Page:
Parents are often unaware of the dangers posed by posting photos of their children online, but child photo abuse – real and deepfake – is a growing problem. Once images of your child are on the internet, anyone can steal and abuse them, including strangers, child predators, family members, and even other kids or teens.
Any piece of content that has been posted online is extremely difficult, if not impossible, to get taken down. Therefore, parents who share photos of their children online and teens who use social media should be aware of the risks online photo sharing presents and take action to protect themselves.
Reports of Image Abuse in 2023
In 2023 alone, numerous reports of child photo abuse surfaced, including real and synthetic child pornography. In November, a 48-year-old Washington D.C. gym owner named Michael Everts was arrested and charged with distributing images of child sex abuse. This arrest was the result of a sting operation carried out by the Federal Bureau of Investigation (FBI); the FBI was alerted to Everts’s crimes when an employee for the dating app, Sniffies, reported that one of the app’s users was actively looking for underage boys (Augenstein, 2023).
Furthermore, a recent investigation by The Guardian revealed that thousands of young people in the United Kingdom watch or share indecent photos of children each year. While some of these images come from child pornography or are the result of grooming or the consensual sharing of sexual photos between underage children and teens, others come from deepfakes.
In some regions of England, Wales, and Northern Ireland, more than half of all individuals who view illegal child abuse photos are children and teens (Grant, 2023). According to a recent report from the Children’s Commissioner of England, 79 percent of young people come across violent pornography before the age of 18.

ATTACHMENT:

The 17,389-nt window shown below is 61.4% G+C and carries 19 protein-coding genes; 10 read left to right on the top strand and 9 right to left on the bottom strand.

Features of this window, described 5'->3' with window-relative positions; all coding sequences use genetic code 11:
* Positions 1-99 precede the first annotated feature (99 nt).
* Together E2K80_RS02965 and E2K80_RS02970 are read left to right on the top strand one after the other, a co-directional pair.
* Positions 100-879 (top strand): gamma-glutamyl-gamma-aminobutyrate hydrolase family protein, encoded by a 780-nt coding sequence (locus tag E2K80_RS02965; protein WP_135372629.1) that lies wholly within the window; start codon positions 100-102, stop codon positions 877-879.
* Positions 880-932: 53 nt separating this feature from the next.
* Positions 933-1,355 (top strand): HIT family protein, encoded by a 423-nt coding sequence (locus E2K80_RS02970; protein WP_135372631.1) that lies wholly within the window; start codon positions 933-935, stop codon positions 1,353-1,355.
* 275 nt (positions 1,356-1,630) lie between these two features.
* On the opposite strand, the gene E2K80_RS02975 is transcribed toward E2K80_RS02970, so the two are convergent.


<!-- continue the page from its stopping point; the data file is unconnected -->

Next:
Additionally, the report found that the online platform where most young people encountered pornography was Twitter, meaning that this graphic media is not only available on websites dedicated to adult content (de Souza, 2023). Recently, Facebook and Instagram also faced criticism for directing children to sexually explicit content and enabling child predators to seek out and contact minors on their sites (Gibson, 2023).
These cases demonstrate that even seemingly harmless social media platforms that many of us use daily can be abused by child predators looking to prey on minors, making it all the more important for social media users to stay informed about the potential for their photos to be misused.
Deepfakes also complicate the matter, adding numerous cases of synthetic child pornography online, making it difficult to track what pornography is real, and what is a deepfake. In 2023, the FBI issued a public service announcement warning against the rise of sexually explicit deepfakes, specifically generated using existing photos and videos of women and children (FBI, 2023).
This means anyone with the technology can create synthetic pornography of women and children by extracting innocent photos of them from their social media profiles – resulting in an online world that is overrun with sexual photo abuse. Deepfake technology isn’t limited to adult use either; children also have access to it and are even creating sexually explicit deepfakes of their classmates (Moshtaghian, 2023).
Use ImageShield to monitor your photos online
Once you put photos of yourself or your child on the internet, it’s difficult to know whether or not predators, or even the average person, are taking these photos and using them for malicious purposes. With ImageShield, a photo monitoring service that helps people track the photos they share online, you can find out whether the photos you’ve shared on Facebook, Instagram, and elsewhere are being misused.
Get your free ImageShield report today on the security of the photos you’ve shared on Facebook and Instagram. Visit our blogs for more information on media literacy and how to protect yourself and your family from photo abuse.